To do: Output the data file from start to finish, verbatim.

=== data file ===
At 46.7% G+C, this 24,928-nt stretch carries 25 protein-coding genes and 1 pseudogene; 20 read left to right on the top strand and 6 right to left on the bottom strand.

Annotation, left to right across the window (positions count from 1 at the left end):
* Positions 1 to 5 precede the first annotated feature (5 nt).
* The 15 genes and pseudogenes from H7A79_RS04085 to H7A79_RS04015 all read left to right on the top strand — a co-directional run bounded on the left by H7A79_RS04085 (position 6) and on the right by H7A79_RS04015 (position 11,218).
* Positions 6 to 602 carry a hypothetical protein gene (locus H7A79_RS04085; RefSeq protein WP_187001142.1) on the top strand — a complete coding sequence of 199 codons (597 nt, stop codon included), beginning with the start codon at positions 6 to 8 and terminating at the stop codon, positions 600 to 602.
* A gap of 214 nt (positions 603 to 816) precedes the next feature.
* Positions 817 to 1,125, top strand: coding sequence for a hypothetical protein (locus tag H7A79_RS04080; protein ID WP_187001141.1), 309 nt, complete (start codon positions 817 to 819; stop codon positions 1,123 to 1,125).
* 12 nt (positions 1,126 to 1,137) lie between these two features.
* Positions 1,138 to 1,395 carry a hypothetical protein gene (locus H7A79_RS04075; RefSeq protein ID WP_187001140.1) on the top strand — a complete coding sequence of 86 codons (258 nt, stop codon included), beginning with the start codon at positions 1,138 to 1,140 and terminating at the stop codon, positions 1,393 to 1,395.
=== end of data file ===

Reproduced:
At 46.7% G+C, this 24,928-nt stretch carries 25 protein-coding genes and 1 pseudogene; 20 read left to right on the top strand and 6 right to left on the bottom strand.

Annotation, left to right across the window (positions count from 1 at the left end):
* Positions 1 to 5 precede the first annotated feature (5 nt).
* The 15 genes and pseudogenes from H7A79_RS04085 to H7A79_RS04015 all read left to right on the top strand — a co-directional run bounded on the left by H7A79_RS04085 (position 6) and on the right by H7A79_RS04015 (position 11,218).
* Positions 6 to 602 carry a hypothetical protein gene (locus H7A79_RS04085; RefSeq protein WP_187001142.1) on the top strand — a complete coding sequence of 199 codons (597 nt, stop codon included), beginning with the start codon at positions 6 to 8 and terminating at the stop codon, positions 600 to 602.
* A gap of 214 nt (positions 603 to 816) precedes the next feature.
* Positions 817 to 1,125, top strand: coding sequence for a hypothetical protein (locus tag H7A79_RS04080; protein ID WP_187001141.1), 309 nt, complete (start codon positions 817 to 819; stop codon positions 1,123 to 1,125).
* 12 nt (positions 1,126 to 1,137) lie between these two features.
* Positions 1,138 to 1,395 carry a hypothetical protein gene (locus H7A79_RS04075; RefSeq protein ID WP_187001140.1) on the top strand — a complete coding sequence of 86 codons (258 nt, stop codon included), beginning with the start codon at positions 1,138 to 1,140 and terminating at the stop codon, positions 1,393 to 1,395.